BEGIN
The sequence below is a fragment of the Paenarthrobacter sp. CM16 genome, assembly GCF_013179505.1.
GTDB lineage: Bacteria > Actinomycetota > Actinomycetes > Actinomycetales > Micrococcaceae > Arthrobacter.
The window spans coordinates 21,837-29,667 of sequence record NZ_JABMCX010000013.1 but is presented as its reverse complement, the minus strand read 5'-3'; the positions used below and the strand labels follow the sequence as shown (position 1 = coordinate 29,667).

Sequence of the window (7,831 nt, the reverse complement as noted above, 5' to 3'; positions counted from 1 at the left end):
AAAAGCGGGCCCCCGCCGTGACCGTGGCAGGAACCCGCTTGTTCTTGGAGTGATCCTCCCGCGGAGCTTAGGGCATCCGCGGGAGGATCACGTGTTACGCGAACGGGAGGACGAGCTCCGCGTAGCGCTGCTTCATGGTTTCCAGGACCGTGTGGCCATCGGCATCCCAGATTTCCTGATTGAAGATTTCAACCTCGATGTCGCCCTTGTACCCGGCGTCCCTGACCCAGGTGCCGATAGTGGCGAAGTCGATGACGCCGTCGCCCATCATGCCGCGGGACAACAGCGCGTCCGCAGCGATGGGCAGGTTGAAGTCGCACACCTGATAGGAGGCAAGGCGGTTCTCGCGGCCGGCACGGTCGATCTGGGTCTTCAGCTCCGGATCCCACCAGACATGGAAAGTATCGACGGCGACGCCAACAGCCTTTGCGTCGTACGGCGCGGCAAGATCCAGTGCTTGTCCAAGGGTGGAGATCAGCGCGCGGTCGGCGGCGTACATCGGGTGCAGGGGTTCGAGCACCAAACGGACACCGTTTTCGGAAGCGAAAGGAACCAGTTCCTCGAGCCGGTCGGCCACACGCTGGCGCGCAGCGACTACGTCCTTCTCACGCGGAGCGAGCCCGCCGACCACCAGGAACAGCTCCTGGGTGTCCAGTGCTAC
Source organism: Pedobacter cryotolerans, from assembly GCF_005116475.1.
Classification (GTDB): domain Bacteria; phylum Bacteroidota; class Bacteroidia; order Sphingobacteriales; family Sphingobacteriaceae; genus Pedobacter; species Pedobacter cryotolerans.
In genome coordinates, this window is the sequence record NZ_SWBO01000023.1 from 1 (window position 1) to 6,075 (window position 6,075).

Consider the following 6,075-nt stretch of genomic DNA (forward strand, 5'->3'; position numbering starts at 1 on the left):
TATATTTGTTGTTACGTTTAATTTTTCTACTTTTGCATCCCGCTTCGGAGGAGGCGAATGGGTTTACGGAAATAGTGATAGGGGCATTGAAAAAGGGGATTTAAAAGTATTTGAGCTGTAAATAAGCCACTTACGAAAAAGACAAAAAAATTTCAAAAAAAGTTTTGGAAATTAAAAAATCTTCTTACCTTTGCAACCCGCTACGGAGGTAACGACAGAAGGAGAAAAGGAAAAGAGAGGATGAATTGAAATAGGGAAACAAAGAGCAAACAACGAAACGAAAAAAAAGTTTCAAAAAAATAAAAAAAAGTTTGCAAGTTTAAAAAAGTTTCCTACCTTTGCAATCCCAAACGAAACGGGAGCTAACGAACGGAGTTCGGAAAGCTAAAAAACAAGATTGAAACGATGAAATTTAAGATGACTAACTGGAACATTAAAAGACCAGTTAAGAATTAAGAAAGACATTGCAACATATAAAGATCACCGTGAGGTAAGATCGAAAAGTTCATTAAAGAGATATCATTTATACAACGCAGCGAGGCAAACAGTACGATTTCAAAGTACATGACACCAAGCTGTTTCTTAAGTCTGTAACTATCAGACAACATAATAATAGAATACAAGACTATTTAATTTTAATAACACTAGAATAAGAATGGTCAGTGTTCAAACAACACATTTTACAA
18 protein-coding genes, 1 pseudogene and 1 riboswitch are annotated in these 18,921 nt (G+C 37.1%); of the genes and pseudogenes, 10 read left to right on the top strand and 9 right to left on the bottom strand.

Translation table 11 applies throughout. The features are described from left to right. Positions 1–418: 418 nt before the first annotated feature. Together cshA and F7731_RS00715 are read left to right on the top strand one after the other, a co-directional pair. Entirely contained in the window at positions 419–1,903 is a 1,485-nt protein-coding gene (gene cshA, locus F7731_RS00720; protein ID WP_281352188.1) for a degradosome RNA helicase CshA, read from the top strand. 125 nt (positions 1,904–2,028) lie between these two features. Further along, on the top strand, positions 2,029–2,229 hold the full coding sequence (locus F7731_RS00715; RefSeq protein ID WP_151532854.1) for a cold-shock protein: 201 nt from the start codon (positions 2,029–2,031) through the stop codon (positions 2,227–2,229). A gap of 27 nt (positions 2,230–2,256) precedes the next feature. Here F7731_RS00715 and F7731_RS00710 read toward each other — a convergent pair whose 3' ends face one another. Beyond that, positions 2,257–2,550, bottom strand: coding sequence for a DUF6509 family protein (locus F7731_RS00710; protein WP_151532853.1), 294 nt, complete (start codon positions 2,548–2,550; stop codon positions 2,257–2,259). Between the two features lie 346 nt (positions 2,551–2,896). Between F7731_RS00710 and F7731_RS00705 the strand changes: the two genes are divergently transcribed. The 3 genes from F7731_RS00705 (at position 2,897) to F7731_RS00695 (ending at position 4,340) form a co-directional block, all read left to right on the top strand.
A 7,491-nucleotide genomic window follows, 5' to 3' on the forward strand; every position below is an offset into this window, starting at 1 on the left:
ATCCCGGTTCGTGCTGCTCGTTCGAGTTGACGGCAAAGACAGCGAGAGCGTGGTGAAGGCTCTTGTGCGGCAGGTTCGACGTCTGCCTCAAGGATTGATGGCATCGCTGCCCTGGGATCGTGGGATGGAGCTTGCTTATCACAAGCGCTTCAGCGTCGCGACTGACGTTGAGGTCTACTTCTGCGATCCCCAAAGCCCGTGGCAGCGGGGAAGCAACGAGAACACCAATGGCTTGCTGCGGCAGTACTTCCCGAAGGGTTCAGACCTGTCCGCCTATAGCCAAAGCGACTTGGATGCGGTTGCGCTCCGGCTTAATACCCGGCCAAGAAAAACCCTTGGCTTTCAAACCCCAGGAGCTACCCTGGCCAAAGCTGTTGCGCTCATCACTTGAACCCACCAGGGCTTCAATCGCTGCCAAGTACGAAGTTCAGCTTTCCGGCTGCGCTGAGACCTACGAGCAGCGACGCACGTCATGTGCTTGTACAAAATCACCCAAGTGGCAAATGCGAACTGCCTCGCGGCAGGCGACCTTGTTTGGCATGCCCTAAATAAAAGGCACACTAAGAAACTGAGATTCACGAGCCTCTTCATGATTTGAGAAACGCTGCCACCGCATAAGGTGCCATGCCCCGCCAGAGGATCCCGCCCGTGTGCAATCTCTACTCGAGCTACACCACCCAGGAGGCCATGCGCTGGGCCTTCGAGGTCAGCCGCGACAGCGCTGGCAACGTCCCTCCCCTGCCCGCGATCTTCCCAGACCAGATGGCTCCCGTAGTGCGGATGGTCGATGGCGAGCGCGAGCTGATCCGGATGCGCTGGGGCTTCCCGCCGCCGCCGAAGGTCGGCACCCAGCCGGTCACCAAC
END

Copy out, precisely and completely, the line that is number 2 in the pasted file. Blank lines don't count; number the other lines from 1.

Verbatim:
GTDB lineage: Bacteria > Actinomycetota > Actinomycetes > Actinomycetales > Micrococcaceae > Arthrobacter.